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I am porting an application from 32 bit to 64 bit. The application includes gSoap generated ANSI C source code. The prototypes of several soap functions include int data types in the argument list, such as:

int PASCAL FAR setsockopt (
                       __in SOCKET s,
                       __in int level,
                       __in int optname,
                       __in_bcount_opt(optlen) const char FAR * optval,
                       __in int optlen);

But, when called in stdsoap2.c, the 5th argument in this example is passed the sizeof operator:

if (setsockopt(fd, SOL_SOCKET, SO_LINGER, (char*)&linger, sizeof(struct linger)))
{ ...
}

The sizeof operator returns a value of the size_t type which is just an unsigned int. When compiling in the 32 bit environment, this presented no problem, however, when compiling in the 64 bit environment, the warning: "Conversion from 'unsigned __int64' to 'int' might lose data".

I understand the data loss problem, my question is where and how would it be best in the code to address the problem short of (int) type casting every occurrence of the sizeof operator being passed as an int within stdsoap2.c (there are 32 warnings in stdsoap.c alone). I would like to avoid editing an automatically generated source file if possible.

For those familier with gsoap methods, I have included the following:

#ifdef WITH_SOAPDEFS_H
# include "soapdefs.h"      /* include user-defined stuff */
#endif

and am using soapdefs.h in my project. This file has project wide scope, perhaps this file would be a good where for addressing the problem, the question would then simply be how?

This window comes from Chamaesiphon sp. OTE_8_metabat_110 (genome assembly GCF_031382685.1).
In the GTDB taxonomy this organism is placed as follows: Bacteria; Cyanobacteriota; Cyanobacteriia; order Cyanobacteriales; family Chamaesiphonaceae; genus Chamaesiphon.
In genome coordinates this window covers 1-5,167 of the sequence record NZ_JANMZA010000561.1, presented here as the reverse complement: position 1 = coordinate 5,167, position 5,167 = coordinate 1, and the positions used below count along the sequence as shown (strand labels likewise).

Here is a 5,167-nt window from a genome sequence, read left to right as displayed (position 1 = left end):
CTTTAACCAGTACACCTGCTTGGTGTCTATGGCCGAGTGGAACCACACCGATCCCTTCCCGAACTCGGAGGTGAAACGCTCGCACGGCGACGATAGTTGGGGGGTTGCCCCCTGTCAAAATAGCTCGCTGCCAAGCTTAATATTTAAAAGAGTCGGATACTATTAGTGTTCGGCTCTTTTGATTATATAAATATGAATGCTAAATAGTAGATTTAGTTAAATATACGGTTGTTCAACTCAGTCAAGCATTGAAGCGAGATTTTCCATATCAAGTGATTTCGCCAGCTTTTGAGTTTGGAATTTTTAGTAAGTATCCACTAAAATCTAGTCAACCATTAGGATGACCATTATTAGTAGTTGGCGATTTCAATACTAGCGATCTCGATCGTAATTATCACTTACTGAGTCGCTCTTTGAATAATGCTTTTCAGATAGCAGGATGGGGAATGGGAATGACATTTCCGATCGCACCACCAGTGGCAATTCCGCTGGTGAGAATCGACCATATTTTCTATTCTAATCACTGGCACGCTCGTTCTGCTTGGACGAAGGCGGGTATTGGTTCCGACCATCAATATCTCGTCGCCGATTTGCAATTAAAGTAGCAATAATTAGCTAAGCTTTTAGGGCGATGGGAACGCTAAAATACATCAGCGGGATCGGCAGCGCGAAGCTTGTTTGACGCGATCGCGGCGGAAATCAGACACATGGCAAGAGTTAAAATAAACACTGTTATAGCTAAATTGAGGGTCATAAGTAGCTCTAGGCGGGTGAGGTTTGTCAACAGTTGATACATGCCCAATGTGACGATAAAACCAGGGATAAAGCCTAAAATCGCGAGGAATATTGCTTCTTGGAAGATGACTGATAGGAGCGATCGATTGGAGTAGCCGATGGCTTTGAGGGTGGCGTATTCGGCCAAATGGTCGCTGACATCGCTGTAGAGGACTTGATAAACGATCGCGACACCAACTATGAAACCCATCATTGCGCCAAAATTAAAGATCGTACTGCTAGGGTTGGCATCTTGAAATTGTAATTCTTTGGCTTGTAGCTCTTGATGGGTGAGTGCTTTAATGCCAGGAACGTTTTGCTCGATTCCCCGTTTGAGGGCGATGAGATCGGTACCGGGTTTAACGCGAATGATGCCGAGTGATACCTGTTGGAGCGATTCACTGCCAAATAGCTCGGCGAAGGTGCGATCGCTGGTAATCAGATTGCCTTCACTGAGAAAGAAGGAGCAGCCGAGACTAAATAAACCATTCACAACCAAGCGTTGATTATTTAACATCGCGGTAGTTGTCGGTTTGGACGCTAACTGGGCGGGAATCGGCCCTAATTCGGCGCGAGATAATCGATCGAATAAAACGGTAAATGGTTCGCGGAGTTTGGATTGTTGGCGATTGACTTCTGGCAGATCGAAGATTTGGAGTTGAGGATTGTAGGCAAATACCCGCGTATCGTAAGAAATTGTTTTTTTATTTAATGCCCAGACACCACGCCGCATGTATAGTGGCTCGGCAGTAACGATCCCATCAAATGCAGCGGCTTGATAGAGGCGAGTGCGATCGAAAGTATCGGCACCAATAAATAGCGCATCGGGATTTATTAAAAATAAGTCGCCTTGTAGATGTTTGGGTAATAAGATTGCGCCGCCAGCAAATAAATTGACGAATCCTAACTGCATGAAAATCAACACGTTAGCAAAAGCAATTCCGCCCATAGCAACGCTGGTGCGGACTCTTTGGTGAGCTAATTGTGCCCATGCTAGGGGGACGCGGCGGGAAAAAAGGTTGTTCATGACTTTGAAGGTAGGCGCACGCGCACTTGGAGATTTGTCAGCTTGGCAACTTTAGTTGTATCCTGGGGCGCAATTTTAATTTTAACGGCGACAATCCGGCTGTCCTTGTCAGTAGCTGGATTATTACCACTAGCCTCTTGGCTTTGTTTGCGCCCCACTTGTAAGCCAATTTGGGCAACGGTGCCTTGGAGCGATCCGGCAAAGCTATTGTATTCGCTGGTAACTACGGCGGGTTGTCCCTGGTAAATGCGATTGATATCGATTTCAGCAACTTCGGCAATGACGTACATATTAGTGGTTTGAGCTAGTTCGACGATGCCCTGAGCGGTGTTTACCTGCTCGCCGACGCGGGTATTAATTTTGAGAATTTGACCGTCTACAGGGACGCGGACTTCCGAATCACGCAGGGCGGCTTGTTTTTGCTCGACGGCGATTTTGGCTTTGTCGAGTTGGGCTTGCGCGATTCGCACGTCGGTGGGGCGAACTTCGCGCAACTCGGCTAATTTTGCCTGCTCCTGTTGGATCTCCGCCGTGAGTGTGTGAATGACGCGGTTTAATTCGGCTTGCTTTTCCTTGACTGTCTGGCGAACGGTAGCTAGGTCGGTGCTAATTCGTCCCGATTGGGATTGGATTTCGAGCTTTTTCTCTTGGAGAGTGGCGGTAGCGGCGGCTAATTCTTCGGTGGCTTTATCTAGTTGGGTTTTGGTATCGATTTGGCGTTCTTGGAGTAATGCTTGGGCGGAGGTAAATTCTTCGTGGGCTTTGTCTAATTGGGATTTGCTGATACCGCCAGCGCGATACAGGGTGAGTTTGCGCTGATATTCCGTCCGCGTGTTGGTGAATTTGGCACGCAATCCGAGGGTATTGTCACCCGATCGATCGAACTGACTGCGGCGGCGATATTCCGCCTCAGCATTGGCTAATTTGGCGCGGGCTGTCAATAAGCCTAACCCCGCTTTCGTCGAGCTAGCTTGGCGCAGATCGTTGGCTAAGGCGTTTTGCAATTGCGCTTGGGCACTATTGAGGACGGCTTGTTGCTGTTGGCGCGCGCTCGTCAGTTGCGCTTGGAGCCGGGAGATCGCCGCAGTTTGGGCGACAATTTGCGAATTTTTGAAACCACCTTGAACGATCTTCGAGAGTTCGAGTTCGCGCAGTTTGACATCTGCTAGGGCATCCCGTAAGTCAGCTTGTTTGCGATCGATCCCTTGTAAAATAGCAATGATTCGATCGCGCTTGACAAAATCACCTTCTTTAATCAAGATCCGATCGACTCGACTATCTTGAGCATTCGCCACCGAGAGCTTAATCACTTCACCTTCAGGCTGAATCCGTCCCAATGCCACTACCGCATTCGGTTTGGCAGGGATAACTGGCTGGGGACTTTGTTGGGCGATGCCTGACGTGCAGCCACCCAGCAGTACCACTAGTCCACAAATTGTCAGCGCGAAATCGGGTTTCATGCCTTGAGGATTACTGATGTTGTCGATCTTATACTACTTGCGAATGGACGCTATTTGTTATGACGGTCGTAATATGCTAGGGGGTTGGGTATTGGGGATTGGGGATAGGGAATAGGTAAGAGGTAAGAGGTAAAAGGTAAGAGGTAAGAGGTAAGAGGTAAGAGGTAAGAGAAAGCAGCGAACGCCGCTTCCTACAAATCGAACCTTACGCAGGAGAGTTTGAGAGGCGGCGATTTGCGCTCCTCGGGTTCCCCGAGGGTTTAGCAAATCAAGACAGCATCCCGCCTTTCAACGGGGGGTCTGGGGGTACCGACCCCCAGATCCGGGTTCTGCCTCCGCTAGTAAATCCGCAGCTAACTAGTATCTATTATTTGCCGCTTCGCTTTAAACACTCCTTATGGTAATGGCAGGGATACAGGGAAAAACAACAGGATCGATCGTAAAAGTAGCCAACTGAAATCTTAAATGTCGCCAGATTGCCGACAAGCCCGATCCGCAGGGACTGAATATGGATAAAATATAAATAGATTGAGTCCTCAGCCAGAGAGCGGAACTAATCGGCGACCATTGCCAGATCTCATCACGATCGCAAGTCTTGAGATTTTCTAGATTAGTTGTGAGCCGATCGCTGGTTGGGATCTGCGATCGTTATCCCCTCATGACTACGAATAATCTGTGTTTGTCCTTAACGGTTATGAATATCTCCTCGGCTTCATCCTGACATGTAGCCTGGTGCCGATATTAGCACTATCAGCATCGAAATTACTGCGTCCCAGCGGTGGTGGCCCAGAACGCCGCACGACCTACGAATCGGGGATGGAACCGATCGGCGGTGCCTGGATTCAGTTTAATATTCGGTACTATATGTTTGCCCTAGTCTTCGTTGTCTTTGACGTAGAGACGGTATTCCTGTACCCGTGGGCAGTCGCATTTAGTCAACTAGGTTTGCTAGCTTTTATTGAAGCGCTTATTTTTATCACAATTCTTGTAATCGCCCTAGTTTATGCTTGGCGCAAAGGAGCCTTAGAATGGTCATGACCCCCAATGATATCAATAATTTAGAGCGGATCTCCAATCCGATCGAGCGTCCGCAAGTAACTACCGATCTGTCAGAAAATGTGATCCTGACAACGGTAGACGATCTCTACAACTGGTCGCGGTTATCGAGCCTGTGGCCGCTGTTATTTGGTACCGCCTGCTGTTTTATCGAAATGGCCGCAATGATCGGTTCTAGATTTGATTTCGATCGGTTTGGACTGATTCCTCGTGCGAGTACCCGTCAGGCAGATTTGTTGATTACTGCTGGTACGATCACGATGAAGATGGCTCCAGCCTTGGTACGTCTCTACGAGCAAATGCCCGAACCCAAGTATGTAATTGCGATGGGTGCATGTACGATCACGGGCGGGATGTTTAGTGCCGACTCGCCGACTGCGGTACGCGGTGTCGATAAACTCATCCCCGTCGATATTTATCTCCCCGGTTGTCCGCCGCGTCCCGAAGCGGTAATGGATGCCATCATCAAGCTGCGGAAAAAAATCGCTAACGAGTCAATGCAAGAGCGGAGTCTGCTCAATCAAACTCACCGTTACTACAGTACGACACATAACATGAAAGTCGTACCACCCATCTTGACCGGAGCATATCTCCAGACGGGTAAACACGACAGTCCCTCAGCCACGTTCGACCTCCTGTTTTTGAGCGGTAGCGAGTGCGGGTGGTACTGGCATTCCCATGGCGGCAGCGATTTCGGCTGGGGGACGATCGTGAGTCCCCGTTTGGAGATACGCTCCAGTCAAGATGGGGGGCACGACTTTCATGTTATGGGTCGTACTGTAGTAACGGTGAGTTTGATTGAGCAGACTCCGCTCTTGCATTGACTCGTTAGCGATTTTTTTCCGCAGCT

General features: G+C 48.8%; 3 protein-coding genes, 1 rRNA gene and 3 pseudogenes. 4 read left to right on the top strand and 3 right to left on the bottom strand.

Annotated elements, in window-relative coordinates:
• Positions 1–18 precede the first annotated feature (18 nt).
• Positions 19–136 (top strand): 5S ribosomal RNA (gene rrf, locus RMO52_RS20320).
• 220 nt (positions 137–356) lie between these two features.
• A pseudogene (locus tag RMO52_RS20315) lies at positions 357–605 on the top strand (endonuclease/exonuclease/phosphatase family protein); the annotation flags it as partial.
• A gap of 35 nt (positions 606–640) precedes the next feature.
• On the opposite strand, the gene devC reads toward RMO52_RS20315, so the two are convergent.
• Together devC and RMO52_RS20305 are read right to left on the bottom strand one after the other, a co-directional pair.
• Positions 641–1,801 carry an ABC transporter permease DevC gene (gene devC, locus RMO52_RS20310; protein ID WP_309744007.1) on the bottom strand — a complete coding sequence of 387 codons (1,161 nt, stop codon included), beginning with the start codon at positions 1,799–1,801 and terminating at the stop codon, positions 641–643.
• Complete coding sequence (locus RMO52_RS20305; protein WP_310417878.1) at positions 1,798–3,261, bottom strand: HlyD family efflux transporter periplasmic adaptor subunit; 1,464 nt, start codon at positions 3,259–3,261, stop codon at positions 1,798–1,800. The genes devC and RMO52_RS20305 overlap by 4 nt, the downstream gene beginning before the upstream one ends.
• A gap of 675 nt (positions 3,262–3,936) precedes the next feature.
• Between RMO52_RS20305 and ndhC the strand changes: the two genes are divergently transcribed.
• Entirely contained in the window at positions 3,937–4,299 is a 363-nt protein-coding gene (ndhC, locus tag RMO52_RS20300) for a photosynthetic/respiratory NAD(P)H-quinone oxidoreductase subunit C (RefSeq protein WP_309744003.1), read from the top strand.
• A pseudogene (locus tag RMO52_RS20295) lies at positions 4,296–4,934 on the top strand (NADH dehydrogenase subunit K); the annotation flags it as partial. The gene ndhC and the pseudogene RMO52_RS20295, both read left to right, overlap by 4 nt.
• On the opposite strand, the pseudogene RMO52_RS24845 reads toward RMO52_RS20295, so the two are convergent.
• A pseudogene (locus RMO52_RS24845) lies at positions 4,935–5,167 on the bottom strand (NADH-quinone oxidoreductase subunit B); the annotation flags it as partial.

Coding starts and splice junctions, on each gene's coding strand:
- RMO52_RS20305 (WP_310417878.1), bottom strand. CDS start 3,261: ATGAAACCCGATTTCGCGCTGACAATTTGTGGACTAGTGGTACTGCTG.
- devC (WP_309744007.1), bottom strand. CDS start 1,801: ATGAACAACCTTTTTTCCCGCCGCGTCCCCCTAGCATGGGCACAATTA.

Thanks, Ryyker

share|improve this question
    
What version of Gsoap do you use? – osgx Jul 6 '11 at 15:43
2  
If you can't change the prototype AND the function itself, I would just ignore the warning and complain to the gSoap authors about their wrong choice of types. – pmg Jul 6 '11 at 15:49
1  
Note that ignoring the warning is not so bad. You are guaranteed a proper conversion from size_t to int as long as you have the prototype in scope – pmg Jul 6 '11 at 15:58
up vote 4 down vote accepted

size_t isn't "just an unsigned int"; as the warning shows, on a 64-bit platform it's commonly larger than that.

Where you should do the check depends on the application, but if you're passing the value of a sizeof expression, you could replace that with an appropriately defined constant:

enum {
    SIZEOF_LINGER = sizeof(struct linger);
};

The compiler will issue a warning if the constant is too large to be converted, so if you compile with (the equivalent of GCC's) -Wall -Werror, you're safe.

share|improve this answer
    
You don't need the cast ... let the compiler do it automatically – pmg Jul 6 '11 at 15:48
    
Instead of a const-qualified variable you could use an enumeration. enum { SIZEOF_LINGER = ... }; This would have the advantage that it counts as constant integer expression and you wouldn't have a copy of that variable in every compilation unit. – Jens Gustedt Jul 6 '11 at 19:19
    
@Jens: yes, enum is a good idea. Updated. – Fred Foo Jul 6 '11 at 20:25
    
@larsmans (and @Jens) I am a little late, but thanks. Your comments got it done. – ryyker Jul 23 '13 at 0:09

in cases where I cannot change the method taking an int to take a size_t instead, I usually resolve to boost::numeric_cast in C++ or similar in C, this seems the best thing to do and effectively gets rid of the warning while still remaining safe.

The basic idea is:

int safe_cast( size_t n )
{
  if( n > INT_MAX )
  {
     //do something to handle this error
  }
  return (int) n;
}

In your case however you can be pretty sure that sizeof( struct linger ) won't exceed INT_MAX so you might as well provide a global constant that is an int and holds that size.

share|improve this answer
    
This is a good solution in case of, say, strlen, but it won't catch the error at compile-time for a sizeof. – Fred Foo Jul 6 '11 at 15:54

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